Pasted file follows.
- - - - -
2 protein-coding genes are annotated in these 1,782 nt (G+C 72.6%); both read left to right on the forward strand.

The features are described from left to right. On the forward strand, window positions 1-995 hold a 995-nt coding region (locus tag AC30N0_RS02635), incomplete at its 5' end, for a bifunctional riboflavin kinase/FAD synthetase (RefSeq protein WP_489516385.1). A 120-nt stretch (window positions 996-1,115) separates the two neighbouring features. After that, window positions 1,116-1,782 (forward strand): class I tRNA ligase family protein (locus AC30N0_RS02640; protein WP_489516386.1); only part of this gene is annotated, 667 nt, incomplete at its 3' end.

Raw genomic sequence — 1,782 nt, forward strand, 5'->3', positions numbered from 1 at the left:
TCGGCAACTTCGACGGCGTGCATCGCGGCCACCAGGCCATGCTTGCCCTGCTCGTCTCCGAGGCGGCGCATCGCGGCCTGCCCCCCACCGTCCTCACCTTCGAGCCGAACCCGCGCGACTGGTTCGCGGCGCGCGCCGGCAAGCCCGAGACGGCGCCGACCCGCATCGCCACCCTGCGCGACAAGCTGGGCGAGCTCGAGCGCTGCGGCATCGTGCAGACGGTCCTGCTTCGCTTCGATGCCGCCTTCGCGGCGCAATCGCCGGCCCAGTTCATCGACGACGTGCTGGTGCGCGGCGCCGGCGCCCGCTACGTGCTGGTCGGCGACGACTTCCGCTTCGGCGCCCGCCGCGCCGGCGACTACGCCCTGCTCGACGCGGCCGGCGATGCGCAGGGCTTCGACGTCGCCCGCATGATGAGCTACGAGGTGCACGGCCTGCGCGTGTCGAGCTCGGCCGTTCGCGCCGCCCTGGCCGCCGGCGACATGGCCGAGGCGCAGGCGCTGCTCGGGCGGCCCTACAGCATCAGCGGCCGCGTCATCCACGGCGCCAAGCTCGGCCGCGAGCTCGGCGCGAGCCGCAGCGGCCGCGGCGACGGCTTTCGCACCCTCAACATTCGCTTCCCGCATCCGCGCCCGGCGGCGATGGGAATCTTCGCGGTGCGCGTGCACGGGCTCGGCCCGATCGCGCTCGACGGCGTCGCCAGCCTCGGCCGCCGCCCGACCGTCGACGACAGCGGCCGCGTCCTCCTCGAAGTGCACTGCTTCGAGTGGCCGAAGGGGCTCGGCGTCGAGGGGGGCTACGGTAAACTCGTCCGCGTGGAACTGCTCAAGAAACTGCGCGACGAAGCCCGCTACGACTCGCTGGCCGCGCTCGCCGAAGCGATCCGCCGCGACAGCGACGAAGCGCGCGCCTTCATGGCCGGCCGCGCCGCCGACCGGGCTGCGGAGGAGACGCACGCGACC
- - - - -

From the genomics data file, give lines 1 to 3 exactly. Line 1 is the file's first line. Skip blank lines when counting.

2 protein-coding genes are annotated in these 1,782 nt (G+C 72.6%); both read left to right on the forward strand.

The features are described from left to right. On the forward strand, window positions 1-995 hold a 995-nt coding region (locus tag AC30N0_RS02635), incomplete at its 5' end, for a bifunctional riboflavin kinase/FAD synthetase (RefSeq protein WP_489516385.1). A 120-nt stretch (window positions 996-1,115) separates the two neighbouring features. After that, window positions 1,116-1,782 (forward strand): class I tRNA ligase family protein (locus AC30N0_RS02640; protein WP_489516386.1); only part of this gene is annotated, 667 nt, incomplete at its 3' end.

Raw genomic sequence — 1,782 nt, forward strand, 5'->3', positions numbered from 1 at the left: